Rationale: The goal of the Spiritual Care Association (SCA) is to design, promote and support training and certification structures and processes that create chaplains who effectively, reliably and efficiently deliver quality care. This quality is defined by the consumers of care including patients, loved ones, staff, institutions, and payers. It must be objectively testable and subject to continuous improvement. Put simply, this is about delivering the best spiritual care possible and continuing to test and improve that care over time.
In the service of this goal, we have already issued with the help of an international multidisciplinary panel, a list of proposed testable evidence based Quality Indicators (QI) for chaplaincy and the first Scope of Practice (SOP) statement in the field. Many of the competencies in this document are from Common Standards but some Common Standards were not included because they do not appear to contribute to any of the Quality Indicators. These documents will drive the content of our certification process. SCA’s Standardized Clinical Knowledge Test and Standardized Patient Exam tests for skills, knowledge, and clinical competence.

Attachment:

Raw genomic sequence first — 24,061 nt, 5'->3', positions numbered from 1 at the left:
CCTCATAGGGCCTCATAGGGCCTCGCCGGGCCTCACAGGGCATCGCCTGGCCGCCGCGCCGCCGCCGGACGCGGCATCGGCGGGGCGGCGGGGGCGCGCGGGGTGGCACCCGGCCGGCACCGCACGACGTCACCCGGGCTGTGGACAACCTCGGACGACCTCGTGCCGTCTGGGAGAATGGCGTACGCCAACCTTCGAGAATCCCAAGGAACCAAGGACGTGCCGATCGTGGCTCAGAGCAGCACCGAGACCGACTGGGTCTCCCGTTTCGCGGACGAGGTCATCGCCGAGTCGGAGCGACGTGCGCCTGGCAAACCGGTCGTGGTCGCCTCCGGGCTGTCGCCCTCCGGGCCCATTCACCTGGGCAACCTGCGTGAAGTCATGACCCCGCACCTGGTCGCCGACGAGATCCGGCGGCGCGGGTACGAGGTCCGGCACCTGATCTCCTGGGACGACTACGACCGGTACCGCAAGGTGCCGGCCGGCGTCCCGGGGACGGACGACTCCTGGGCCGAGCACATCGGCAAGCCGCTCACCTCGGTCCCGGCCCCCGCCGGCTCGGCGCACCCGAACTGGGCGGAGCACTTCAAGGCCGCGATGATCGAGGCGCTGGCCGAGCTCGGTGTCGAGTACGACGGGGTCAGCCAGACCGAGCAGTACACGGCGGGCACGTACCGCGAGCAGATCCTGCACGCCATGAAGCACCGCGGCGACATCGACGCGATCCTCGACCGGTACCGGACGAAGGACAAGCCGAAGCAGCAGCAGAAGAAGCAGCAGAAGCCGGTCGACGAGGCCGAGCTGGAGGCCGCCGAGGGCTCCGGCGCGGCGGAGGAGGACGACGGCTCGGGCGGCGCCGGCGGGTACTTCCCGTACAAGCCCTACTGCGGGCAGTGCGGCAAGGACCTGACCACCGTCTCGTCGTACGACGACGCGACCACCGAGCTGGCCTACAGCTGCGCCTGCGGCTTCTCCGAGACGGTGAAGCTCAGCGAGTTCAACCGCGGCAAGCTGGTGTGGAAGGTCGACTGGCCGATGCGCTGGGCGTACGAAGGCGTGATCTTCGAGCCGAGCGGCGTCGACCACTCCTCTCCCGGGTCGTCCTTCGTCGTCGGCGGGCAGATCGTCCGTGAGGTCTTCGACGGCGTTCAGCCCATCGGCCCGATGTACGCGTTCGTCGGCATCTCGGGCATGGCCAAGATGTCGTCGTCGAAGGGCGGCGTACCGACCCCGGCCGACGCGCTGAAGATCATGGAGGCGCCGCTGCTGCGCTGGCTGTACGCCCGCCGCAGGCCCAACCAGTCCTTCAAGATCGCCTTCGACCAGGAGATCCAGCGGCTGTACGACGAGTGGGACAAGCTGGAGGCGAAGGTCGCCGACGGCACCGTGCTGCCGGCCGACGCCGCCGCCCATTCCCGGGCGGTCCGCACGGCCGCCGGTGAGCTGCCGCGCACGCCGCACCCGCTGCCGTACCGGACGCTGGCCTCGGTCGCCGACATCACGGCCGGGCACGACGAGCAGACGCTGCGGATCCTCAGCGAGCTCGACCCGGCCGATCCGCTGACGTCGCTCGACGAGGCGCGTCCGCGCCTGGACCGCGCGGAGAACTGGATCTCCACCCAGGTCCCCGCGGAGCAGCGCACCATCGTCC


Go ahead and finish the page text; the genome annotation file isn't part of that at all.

Importantly, we will continue to "test the tests" to make sure the questions and scoring criteria are appropriate and do differentiate qualified and unqualified chaplains as defined. We will monitor what demographics and training backgrounds seem to contribute to success in the process and which do not. Thus if it turns out that candidates with four units of CPE do significantly better than candidates with less than four unit, we will alter our requirements accordingly. Over time, we will be able to test whether those who are certified in this way actually deliver the quality care we expect. We also expect the QI and thus the SOP to change over time as the demands on chaplains evolve. These changes will also necessarily drive changes in the test.
We will be making all of this data public so that the field might benefit. As we have done with the QI and SOP documents, we invite everyone in the field to do their own testing of these documents and share their results. We invite the other training and certifying bodies to test their own curriculum and processes to determine the quality and value they add to the well-being of patients and loved ones.
Again, the bottom line is the healing and well-being of those that chaplains serve. This is the "end". All else is "means".